If the new government is formed, it would be led by a former settler leader, Mr. Bennett, who opposes Palestinian statehood and wants to annex large parts of the occupied West Bank. But it would likely contain more supporters of a two-state resolution to the conflict than Mr. Netanyahu’s current government.

To remain in office, the government might also need to retain the parliamentary support of Raam, the Arab Islamist party, which is seeking greater rights and resources for Palestinian citizens of Israel, who form about 20 percent of the population.

For some, the leftist, centrist and Arab constituents of the putative new alliance would have only a limited effect on Mr. Bennett and other right-wing members.

“They’re all fig leaves,” said Diana Buttu, a Palestinian citizen of Israel and a former legal adviser to the Palestine Liberation Organization. “We may see a softer, gentler outward face. But I’m fairly certain that the policies are going to remain the same, if not worse, under Bennett.”

Others were more hopeful that an equilibrium would be maintained. Some said the likely appointment of a center-left minister to oversee the police force might encourage officers to exercise more restraint, following several controversial police actions in recent months that contributed to rising unrest in Jerusalem.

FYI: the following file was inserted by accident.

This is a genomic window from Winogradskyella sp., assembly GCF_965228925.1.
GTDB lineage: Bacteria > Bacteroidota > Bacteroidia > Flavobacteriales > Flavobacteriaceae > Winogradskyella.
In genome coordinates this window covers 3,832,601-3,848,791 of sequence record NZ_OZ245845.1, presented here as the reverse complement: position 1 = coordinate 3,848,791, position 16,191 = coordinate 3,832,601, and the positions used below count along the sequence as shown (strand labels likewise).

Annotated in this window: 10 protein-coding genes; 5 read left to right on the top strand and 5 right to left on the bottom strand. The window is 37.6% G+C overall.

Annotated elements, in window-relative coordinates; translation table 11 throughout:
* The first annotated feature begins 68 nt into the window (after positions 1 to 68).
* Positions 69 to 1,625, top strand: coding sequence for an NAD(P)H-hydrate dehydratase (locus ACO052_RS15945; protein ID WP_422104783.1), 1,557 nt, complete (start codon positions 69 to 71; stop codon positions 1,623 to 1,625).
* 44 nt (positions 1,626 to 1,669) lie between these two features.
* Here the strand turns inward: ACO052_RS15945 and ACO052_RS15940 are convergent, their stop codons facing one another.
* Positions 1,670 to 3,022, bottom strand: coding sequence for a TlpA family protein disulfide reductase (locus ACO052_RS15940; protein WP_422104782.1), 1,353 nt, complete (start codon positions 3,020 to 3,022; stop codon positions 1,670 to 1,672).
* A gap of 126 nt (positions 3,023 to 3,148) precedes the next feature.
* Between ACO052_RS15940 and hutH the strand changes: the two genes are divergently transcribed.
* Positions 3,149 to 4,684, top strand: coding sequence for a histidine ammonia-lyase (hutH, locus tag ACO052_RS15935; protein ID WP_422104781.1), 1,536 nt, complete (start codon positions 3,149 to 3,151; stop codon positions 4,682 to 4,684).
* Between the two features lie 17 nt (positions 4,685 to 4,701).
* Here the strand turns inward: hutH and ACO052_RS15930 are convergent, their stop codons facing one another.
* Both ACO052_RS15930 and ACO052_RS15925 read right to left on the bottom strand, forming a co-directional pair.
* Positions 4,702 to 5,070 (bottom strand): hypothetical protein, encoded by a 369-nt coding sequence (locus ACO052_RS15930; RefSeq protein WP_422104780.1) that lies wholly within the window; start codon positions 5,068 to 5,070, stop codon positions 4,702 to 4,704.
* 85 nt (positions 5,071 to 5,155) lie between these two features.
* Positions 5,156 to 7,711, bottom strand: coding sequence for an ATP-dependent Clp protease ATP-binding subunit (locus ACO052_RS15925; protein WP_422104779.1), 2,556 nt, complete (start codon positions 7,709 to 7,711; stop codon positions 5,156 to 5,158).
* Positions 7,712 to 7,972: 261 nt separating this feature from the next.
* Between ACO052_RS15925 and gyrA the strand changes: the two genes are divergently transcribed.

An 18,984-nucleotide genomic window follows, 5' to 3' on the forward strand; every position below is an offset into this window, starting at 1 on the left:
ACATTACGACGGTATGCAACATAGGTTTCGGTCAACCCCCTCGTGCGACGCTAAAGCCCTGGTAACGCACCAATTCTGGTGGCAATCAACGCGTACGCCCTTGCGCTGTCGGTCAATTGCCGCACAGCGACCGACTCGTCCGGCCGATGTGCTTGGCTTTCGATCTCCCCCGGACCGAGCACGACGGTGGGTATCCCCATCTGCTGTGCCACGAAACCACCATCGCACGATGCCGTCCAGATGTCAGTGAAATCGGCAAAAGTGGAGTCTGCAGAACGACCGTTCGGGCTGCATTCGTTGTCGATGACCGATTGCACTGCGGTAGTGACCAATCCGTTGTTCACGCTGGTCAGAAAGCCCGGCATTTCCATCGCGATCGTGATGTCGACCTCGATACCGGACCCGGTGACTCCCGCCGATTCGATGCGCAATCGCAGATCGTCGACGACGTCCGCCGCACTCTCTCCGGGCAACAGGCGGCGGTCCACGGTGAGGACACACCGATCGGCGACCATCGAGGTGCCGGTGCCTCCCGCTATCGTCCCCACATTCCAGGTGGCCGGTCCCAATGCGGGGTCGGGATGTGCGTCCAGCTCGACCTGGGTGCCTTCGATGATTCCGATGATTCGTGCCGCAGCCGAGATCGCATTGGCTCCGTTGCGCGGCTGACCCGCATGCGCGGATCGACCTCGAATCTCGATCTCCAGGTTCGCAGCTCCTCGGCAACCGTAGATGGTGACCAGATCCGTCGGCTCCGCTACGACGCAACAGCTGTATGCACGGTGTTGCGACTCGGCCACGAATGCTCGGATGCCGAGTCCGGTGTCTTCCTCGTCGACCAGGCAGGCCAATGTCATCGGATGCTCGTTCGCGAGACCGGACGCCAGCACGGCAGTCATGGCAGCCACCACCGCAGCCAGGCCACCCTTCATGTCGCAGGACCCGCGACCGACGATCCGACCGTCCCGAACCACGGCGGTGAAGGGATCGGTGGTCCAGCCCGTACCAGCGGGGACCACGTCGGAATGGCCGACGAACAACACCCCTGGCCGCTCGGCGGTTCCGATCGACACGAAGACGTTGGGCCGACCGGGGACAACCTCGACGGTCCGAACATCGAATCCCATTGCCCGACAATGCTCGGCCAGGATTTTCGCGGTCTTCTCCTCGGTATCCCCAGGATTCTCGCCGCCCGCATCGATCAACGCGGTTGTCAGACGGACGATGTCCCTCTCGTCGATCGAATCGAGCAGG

For ultra-Orthodox Israelis, or Haredim, the putative new coalition is troublesome because it would be formed without the involvement of either of the two main Haredi parties, which have participated in most coalition governments this century.

But for others, that was cause for qualified celebration.

Anat Hoffman, a campaigner for a more pluralistic approach to Judaism in Israel, did not expect the coalition to last its full term, nor for it to significantly weaken the control over religious affairs currently exerted by Orthodox rabbis. But she hoped it might create a more tolerant atmosphere that would show “there is more than one way to be Jewish, and more than one way to be an Israeli, and more than one way to be an Israeli patriot.”

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